On Monday, John Ivison called out the 'normally garrulous' Minister Baird for his bashful dodge of the Charter of Quebec Values in a scrum following a meeting between Minister Baird, Ambassador Andrew Bennett, and Nigerian dignitaries. Ivison's grouse got more people agreeing: what about the hypocrisy of preaching religious freedom abroad, when we could use some of that gumption at home?
This is good gut-level integrity talk, and it's entirely wrong.
It's classic Canadian hand-wringing to make a hugely important conversation about the anchor state in sub-Saharan Africa all about us.
The Baird-Bennett duo (foreign emissaries, it should be recalled) are offering $1.2 million out of the Religious Freedom Fund for work in Nigeria, Eastern Europe, Central Asia, and South Caucasus. Some may liken this to dredging our water to someone else's fire when our house is ablaze, but it's more like dredging water to a forest fire when we have a wastebasket smoldering under the watchful eye of a home sprinkler system.
Almost every single pundit has by now repeated that the Quebec Charter, such as it's been proposed, would run afoul of the Constitution and the Canadian Charter. Canada has lawyers, laws, politicians, and think tanks that can, and are, pushing on domestic issues of major importance like this. The real sadness of Ivison's argument is not that he called attention to the Quebec Charter, but that in doing so he missed the real story that needed to be told that day: the story of an internationalist Canada at work in the world on the bedrock issue of religious freedom.
Take Nigeria: Africanists know the crucial importance of Nigeria. As goes Nigeria, so goes sub-Saharan Africa, a truism that is all the more urgent for the major challenges it faces in governance and religious freedom. Nigeria isn't facing down a so-far fictional provincial charter that restricts public servants from wearing religious symbols. An oil-rich delta, not long ago under military rule, it has by far the largest population in Africa (over 130 million), with over 250 ethnic groups. In its constitution (1999) Nigeria has protections for religious freedom: Article 1 forbids federal and state governments to adopt any religion as State Religion; Article 38 guarantees freedom of thought, conscience, and religion; and articles 15 and 42 forbid religious discrimination.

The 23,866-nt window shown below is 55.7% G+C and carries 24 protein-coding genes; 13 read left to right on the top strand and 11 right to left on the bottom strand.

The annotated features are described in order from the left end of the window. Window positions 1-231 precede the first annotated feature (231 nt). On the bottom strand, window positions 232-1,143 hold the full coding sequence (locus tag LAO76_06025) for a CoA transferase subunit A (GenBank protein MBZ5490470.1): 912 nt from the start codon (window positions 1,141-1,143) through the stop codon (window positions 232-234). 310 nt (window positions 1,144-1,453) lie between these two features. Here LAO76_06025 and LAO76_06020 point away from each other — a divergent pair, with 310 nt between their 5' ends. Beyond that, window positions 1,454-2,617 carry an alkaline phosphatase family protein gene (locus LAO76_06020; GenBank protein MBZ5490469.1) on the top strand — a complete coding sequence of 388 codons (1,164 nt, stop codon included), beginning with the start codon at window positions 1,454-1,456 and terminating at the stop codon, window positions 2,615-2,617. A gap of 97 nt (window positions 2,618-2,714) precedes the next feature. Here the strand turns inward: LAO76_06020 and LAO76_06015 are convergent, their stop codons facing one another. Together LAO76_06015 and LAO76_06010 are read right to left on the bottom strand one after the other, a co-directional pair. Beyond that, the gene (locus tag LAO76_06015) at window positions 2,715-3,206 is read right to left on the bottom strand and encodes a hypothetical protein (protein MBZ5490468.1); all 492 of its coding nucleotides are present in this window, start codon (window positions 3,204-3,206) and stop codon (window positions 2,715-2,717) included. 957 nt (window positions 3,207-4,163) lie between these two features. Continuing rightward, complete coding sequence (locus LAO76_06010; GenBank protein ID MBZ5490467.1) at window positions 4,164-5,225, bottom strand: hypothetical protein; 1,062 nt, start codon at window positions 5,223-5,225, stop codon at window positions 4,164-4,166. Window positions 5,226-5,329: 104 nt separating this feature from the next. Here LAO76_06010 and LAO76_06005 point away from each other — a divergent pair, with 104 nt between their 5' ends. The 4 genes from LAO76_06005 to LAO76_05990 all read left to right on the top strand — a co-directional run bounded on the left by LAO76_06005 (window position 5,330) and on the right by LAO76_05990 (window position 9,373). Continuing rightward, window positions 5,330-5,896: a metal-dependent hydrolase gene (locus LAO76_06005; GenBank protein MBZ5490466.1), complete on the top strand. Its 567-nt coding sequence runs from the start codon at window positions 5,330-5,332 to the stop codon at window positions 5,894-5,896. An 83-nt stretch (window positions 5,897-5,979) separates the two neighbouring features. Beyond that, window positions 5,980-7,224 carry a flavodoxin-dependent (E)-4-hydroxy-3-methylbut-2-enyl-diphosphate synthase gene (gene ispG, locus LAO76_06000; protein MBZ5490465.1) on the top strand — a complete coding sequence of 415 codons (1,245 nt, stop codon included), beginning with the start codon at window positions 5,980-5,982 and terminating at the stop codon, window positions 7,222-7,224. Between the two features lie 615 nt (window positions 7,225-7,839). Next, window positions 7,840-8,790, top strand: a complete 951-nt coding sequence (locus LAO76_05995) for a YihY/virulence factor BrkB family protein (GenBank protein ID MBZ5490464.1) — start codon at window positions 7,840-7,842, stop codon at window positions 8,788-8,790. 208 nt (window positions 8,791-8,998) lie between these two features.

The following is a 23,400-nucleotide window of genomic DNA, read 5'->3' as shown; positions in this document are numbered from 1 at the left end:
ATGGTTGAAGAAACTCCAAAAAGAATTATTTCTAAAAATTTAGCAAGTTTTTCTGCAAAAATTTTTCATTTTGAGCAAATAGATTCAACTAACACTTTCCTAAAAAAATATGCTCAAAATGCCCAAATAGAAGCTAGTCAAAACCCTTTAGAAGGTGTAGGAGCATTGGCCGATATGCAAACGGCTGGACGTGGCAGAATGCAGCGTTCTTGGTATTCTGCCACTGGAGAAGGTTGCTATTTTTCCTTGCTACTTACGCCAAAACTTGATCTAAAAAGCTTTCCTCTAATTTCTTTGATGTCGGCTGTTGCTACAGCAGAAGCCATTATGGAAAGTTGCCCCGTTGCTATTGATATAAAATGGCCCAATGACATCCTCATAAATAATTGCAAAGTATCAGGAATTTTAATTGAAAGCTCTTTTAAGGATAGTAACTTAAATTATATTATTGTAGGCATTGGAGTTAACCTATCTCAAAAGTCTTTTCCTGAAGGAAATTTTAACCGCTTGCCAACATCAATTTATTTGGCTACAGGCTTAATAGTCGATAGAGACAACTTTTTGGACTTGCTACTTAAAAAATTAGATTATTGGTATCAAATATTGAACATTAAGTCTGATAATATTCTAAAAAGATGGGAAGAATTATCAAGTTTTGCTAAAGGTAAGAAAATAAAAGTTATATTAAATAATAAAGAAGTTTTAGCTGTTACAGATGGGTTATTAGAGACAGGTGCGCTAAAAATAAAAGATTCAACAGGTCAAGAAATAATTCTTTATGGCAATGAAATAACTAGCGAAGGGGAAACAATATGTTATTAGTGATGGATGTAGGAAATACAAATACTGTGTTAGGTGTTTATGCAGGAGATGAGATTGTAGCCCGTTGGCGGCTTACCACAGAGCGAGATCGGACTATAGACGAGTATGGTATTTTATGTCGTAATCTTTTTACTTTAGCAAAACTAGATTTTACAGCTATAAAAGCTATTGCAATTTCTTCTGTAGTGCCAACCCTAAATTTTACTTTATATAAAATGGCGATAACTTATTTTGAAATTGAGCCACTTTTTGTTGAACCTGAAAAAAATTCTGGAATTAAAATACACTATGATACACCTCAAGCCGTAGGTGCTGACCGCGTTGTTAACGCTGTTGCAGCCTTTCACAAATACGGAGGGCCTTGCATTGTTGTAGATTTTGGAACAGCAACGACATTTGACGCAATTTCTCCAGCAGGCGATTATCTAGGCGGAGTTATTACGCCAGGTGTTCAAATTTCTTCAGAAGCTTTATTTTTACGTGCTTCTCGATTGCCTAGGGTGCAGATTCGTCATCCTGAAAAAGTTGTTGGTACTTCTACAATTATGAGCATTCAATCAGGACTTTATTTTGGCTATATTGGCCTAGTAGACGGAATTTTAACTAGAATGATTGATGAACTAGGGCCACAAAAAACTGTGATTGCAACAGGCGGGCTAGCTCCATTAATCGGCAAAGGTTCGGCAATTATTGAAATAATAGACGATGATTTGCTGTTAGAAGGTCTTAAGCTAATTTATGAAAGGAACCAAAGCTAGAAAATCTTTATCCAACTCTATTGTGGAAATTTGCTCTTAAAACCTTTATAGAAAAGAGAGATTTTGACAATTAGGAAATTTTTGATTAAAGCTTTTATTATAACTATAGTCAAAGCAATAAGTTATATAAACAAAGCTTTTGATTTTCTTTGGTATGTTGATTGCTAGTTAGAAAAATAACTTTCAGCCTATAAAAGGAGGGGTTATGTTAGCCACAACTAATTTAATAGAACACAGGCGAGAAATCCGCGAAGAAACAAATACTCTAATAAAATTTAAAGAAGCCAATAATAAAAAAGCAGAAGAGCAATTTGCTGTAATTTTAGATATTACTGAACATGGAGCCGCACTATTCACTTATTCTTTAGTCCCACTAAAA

It's not a bad constitution on paper, but the proof is in the politics. Nigeria is evenly split between Christians and Muslims, with only about 10 per cent retaining traditional beliefs. Muslims are majority in the North, Christians in the South, and the two are mixed at the middle belt. Since 1999, sharia law has been imposed in many northern states. In July 2009, Boko Haram—loosely translated as "Western civilization is forbidden"—began violent attacks around the town of Maiduguri. The violence has spread to anyone, Christian or Muslim, who does not conform.
Thousands have died. Civil war and sectarian violence are a very real concern.
The scrum following the $1.2 million announcement wasn't about a bashful Minister Baird, it was probably something like incredulity. The Quebec Charter deserves its day in court, and when it finally shows up no doubt it will be heard. But Monday's headlines, and scrum, belonged to people like our underreported Nigerian friends, an important new partnership, and a major international issue.
Flogging our problems at home to the omission of our work abroad is an insular, adolescent spirit. Sure, we've got work to do at home, but God forbid those debates foreclose our role in the world. If we wait to be perfect, we'll never go.